Great curassow (Crax rubra)

Spanish: Pavón Norteño
KingdomAnimalia
PhylumChordata
ClassAves
OrderGalliformes
FamilyCracidae
GenusCrax (1)
SizeMale height: up to 93 cm (2)
Male weight: 4.3 – 4.8 kg (2)

The great currasow is classified as Vulnerable (VU) on the IUCN Red List (1), and listed on Appendix II of CITES (3).

The great curassow (Crax rubra) is a magnificent bird, so named for its conspicuous size of almost a metre tall (2). The striking species is instantly recognisable by the tousled crest of forward-curling feathers that adorn the length of its crown, and its vivid yellow bill with a bulbous yellow knob at the base that swells and brightens at the height of the breeding season (4) (5) (6). The plumage is predominantly black, faintly glossed with a deep lustrous blue or purple glow, while the belly and under-tail coverts are a contrasting snowy white (5) (7). Females vary in colour, ranging from black to chestnut-brown, sometimes with black and white barring on their breast, head, wings, and tail (4) (6), while the belly and vent are white to a tawny-buff (5) (8). Females can also be distinguished from males by their conspicuous lack of the distinctive yellow bill-knob (9).

The nominate subspecies, C. r. rubra, is distributed from eastern Mexico south through Central America (Belize, Guatemala, El Salvador, Honduras, Nicaragua, Costa Rica and Panama) to western Colombia and western Ecuador (6) (10). The rarer subspecies, C. r. griscomi, is confined to Cozumel Island off Mexico, where just 300 birds were estimated to survive in 1996 (10) (11).

The great curassow is found in undisturbed humid evergreen forest and mangroves, and also seasonally dry forest in some areas (10), at low to medium elevations (6).

Like other curassows, this large forest bird spends much of its time stalking about on the forest floor in search of fallen fruits, berries and seeds, as well as large insects and the occasional small animal (4) (6). The great curassow is monogamous and travels in pairs or in small groups, with the male curassow leading his family and uttering a high-pitched whining whistle when there are signs of danger (4) (6). At other times the group communicate by low-pitched grunting sounds (4) (6). When disturbed, this shy and cautious bird often runs rather than flies away, but will also seek protection up in the trees (2).

The great curassow builds its nest of leaves and twigs in forks and depressions in trees (4), into which the female lays two eggs between March and May (9). Once hatched, the chicks develop rapidly and are capable of flight at around 20 days (2), after which they soon leave the nest (2).

The great curassow is not immediately endangered because it still has a wide distribution, but it has undergone considerable decline as a result of hunting and habitat loss, and is becoming increasingly dependent for survival upon a few well-maintained reserves (10) (11). Due to its large size and palatability, this bird is a favourite target by hunters, and is widely hunted for food and therefore now highly reduced in numbers near settlements (10) (11). Additionally, deforestation of humid and deciduous tropical forests is a major threat to the survival of this sizeable bird, which is severely reducing and fragmenting its remaining habitat, whilst at the same time opening up the forest to settlements and poachers (4) (6) (10). Whilst subsistence hunters normally take only one bird at a time and are thought to have relatively little impact on populations, the existence of commercial hunting in certain areas is of greater concern, since this typically involves taking entire groups of curassows in one go, which could rapidly lead to local extinctions (12).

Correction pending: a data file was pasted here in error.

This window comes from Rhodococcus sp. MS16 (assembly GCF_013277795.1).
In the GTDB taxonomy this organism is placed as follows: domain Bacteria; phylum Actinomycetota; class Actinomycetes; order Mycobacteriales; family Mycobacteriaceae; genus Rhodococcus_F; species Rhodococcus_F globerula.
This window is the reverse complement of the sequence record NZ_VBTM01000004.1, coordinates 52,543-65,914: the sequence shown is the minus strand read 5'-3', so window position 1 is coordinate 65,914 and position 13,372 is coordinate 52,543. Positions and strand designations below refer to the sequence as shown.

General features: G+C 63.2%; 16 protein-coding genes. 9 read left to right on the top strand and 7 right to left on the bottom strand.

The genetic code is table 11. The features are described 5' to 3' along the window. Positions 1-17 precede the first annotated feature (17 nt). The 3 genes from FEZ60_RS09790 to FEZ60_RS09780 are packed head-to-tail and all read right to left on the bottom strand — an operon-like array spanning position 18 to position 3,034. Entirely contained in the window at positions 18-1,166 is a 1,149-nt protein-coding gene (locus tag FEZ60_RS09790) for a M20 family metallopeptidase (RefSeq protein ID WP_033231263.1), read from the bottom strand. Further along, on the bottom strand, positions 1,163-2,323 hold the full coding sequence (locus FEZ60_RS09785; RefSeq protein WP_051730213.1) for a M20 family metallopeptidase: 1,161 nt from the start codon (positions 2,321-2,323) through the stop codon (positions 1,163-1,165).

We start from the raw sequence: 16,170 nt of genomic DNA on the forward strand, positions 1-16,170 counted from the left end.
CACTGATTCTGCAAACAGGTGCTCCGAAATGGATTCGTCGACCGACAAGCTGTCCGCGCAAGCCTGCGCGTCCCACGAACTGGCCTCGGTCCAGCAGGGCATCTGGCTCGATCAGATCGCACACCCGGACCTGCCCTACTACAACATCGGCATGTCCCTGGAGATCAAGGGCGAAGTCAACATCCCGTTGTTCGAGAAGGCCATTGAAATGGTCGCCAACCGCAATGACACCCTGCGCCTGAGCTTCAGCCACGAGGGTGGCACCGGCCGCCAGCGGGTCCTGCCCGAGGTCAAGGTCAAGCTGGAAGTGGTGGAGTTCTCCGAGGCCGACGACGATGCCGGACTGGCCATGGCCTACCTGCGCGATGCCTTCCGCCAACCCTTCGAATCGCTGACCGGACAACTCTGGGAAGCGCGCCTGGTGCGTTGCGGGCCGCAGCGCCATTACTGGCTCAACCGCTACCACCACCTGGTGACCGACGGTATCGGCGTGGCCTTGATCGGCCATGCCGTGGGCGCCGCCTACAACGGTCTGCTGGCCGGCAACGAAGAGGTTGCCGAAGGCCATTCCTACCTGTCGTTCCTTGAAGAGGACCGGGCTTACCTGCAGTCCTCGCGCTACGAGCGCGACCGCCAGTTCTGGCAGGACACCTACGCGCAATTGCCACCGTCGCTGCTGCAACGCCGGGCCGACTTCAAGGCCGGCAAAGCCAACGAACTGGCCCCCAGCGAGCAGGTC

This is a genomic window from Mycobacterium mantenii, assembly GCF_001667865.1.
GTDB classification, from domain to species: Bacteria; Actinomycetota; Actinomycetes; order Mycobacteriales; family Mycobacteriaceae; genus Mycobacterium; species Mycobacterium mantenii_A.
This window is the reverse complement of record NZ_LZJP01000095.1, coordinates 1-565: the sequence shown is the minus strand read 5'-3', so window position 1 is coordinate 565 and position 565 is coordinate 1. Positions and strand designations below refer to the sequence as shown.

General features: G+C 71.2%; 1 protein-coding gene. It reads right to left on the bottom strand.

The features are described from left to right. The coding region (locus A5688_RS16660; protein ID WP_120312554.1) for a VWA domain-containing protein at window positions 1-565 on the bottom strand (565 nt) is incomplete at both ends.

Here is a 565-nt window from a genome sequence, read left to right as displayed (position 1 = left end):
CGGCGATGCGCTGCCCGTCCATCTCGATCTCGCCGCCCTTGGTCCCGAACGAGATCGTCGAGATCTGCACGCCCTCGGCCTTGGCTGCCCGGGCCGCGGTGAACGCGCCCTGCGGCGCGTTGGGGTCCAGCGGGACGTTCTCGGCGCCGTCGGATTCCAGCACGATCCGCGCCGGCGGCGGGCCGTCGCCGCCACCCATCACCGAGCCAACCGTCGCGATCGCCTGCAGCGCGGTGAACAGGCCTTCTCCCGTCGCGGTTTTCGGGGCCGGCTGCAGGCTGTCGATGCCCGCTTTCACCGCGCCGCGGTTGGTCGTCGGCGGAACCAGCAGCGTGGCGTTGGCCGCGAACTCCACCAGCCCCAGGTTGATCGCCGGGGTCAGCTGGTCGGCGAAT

The great curassow is legally protected across much of its range, and occurs in a number of protected areas, in which it remains relatively common or has now recovered from depleted numbers (10).

This information is awaiting authentication by a species expert, and will be updated as soon as possible. If you are able to help please contact:
arkive@wildscreen.org.uk

  1. IUCN Red List (April, 2011)
    http://www.redlist.org
  2. Ojasti, J. (1996) Wildlife Utilization in Latin America: Current Situation and Prospects for Sustainable Management. (FAO Conservation Guide - 25). Food and Agriculture Organization of the United Nations – FAO, Rome. Available at:
    http://www.fao.org/docrep/T0750E/t0750e00.htm#Contents
  3. CITES (June, 2006)
    http://www.cites.org
  4. Rainforest Alliance (June, 2006)
    http://www.rainforest-alliance.org/resources/forest-facts/species-profiles/curassow.html
  5. Sutton, G.M. (1955) Great Curassow. The Wilson Bulletin, 67(2): 75 - 77. Available at:
    http://elibrary.unm.edu/sora/Wilson/v067n02/p0075-p0077.pdf
  6. Central America’s National Parks (June, 2006)
    http://www.nps.gov/centralamerica/salvador/curassow.shtml
  7. Rainforest LIVE (June, 2006)
    http://www.rainforestlive.org.uk/index.cfm?Articleid=392
  8. Zimmer, B. (1999) Observations on a barred morph of the greater curassow (Crax rubra) in Belize. Bulletin of the ICN/BirdLife/WPA Cracid Specialist Group, 8: 18 - 19.
  9. Área de Conservación Guanacaste (June, 2006)
    http://www.acguanacaste.ac.cr/bosque_seco_virtual/bs_web_page/paginas_de_especies/crax_rubra.html
  10. BirdLife International (June, 2006)
    http://www.birdlife.org
  11. Zoological University of the University of Amsterdam (June, 2006)
    http://ip30.eti.uva.nl/zma3d/detail.php?id=111&sort=taxon&type=family
  12. Eisermann, K. (2004) Status of great curassow (Crax rubra) in Punta de Manabique, Guatemala: habitat, population size and human impact. Bulletin of the ICN/BirdLife/WPA Cracid Specialist Group, 18: 8 - 14.